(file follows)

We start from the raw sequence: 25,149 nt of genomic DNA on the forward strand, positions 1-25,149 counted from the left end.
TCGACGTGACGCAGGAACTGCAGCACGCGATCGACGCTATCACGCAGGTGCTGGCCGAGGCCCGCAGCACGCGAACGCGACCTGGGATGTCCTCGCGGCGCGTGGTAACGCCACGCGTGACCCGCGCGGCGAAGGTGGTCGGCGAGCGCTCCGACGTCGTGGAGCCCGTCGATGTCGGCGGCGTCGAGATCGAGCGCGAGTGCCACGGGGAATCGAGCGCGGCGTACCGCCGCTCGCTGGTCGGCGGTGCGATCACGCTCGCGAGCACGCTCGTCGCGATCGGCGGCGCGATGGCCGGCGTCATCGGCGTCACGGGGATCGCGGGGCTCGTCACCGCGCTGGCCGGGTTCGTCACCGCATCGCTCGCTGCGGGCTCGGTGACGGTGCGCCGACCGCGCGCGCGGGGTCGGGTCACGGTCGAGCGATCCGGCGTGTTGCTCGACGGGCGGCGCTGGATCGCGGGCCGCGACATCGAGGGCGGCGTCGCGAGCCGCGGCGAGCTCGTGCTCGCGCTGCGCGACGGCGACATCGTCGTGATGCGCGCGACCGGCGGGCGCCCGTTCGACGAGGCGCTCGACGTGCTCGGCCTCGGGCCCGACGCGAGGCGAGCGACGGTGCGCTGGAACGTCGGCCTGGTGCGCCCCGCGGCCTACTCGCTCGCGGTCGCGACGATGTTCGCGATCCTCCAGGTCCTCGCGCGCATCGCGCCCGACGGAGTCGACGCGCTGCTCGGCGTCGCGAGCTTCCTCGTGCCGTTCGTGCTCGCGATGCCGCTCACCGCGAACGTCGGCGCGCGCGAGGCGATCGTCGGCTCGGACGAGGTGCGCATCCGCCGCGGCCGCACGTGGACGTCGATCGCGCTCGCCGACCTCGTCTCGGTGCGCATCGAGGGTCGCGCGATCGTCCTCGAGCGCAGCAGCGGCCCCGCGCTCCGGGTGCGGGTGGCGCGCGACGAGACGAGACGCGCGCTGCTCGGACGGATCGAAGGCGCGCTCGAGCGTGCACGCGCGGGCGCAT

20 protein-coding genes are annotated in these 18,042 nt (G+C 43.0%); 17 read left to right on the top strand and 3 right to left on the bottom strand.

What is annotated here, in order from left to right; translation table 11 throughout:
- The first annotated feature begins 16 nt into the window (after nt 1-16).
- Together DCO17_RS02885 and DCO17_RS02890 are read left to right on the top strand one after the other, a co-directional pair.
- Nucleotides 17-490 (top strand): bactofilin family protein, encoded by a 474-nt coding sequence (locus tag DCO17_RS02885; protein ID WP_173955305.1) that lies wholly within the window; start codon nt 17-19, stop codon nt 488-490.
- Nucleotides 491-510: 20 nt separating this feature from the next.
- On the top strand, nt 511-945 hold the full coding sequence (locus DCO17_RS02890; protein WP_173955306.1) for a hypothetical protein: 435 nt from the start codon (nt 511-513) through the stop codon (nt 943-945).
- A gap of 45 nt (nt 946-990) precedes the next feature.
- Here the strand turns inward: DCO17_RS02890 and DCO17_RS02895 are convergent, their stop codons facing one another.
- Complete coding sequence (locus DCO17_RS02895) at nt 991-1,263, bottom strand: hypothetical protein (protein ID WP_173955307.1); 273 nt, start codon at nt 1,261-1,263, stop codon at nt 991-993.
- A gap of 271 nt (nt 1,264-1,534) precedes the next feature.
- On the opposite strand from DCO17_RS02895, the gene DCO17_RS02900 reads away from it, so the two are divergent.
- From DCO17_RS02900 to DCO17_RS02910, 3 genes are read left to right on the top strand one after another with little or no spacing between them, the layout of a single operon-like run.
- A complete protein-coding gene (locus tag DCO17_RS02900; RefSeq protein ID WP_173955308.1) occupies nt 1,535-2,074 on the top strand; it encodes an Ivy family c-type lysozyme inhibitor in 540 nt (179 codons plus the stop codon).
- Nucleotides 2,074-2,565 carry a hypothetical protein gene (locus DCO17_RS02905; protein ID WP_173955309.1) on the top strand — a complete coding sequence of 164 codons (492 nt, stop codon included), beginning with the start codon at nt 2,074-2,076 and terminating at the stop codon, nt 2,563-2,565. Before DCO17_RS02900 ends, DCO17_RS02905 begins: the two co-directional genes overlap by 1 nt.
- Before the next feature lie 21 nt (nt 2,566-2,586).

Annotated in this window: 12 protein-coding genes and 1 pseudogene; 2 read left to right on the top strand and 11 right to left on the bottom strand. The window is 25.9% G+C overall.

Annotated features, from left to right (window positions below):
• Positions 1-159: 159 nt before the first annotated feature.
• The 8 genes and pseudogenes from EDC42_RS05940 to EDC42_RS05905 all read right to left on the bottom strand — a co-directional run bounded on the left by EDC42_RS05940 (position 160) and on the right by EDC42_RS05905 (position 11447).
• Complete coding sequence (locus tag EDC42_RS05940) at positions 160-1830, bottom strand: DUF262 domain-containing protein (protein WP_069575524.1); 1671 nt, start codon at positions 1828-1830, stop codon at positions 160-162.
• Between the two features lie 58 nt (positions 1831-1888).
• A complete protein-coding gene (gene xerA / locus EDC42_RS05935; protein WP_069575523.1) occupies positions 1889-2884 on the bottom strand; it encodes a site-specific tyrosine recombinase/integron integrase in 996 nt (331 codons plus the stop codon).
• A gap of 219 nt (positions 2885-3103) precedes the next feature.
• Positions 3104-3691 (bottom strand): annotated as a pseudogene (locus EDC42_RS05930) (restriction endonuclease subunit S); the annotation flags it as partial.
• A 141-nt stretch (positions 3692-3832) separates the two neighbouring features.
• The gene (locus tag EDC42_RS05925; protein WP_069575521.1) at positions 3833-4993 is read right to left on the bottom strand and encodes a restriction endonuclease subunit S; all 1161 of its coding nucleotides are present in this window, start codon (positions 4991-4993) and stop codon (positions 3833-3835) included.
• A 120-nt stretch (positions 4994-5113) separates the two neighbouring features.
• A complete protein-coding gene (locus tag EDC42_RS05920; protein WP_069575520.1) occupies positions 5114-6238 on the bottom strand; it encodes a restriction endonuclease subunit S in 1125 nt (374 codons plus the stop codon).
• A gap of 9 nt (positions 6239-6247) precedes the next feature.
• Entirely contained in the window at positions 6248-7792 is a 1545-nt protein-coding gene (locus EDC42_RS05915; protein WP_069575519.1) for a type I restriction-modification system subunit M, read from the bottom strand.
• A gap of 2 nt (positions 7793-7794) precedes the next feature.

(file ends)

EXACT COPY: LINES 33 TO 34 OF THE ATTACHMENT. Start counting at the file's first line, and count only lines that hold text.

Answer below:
• Entirely contained in the window at positions 6248-7792 is a 1545-nt protein-coding gene (locus EDC42_RS05915; protein WP_069575519.1) for a type I restriction-modification system subunit M, read from the bottom strand.
• A gap of 2 nt (positions 7793-7794) precedes the next feature.